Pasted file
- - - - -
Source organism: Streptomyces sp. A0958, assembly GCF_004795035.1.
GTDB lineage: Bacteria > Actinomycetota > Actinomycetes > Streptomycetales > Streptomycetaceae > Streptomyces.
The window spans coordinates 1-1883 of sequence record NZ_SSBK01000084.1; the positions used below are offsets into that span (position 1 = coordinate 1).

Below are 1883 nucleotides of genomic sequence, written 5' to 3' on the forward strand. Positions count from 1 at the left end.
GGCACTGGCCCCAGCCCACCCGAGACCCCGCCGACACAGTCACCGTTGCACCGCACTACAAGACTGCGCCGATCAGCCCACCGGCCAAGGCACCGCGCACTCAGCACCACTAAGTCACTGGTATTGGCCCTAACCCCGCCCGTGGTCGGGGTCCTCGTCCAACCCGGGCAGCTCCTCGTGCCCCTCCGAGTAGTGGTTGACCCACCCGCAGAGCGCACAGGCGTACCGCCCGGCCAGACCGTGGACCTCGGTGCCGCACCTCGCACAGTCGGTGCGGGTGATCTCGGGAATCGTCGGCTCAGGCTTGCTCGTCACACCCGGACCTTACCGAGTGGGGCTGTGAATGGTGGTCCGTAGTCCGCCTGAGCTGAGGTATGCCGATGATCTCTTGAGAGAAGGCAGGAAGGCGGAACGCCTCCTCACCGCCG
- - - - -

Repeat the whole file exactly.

Source organism: Streptomyces sp. A0958, assembly GCF_004795035.1.
GTDB lineage: Bacteria > Actinomycetota > Actinomycetes > Streptomycetales > Streptomycetaceae > Streptomyces.
The window spans coordinates 1-1883 of sequence record NZ_SSBK01000084.1; the positions used below are offsets into that span (position 1 = coordinate 1).

Below are 1883 nucleotides of genomic sequence, written 5' to 3' on the forward strand. Positions count from 1 at the left end.
GGCACTGGCCCCAGCCCACCCGAGACCCCGCCGACACAGTCACCGTTGCACCGCACTACAAGACTGCGCCGATCAGCCCACCGGCCAAGGCACCGCGCACTCAGCACCACTAAGTCACTGGTATTGGCCCTAACCCCGCCCGTGGTCGGGGTCCTCGTCCAACCCGGGCAGCTCCTCGTGCCCCTCCGAGTAGTGGTTGACCCACCCGCAGAGCGCACAGGCGTACCGCCCGGCCAGACCGTGGACCTCGGTGCCGCACCTCGCACAGTCGGTGCGGGTGATCTCGGGAATCGTCGGCTCAGGCTTGCTCGTCACACCCGGACCTTACCGAGTGGGGCTGTGAATGGTGGTCCGTAGTCCGCCTGAGCTGAGGTATGCCGATGATCTCTTGAGAGAAGGCAGGAAGGCGGAACGCCTCCTCACCGCCG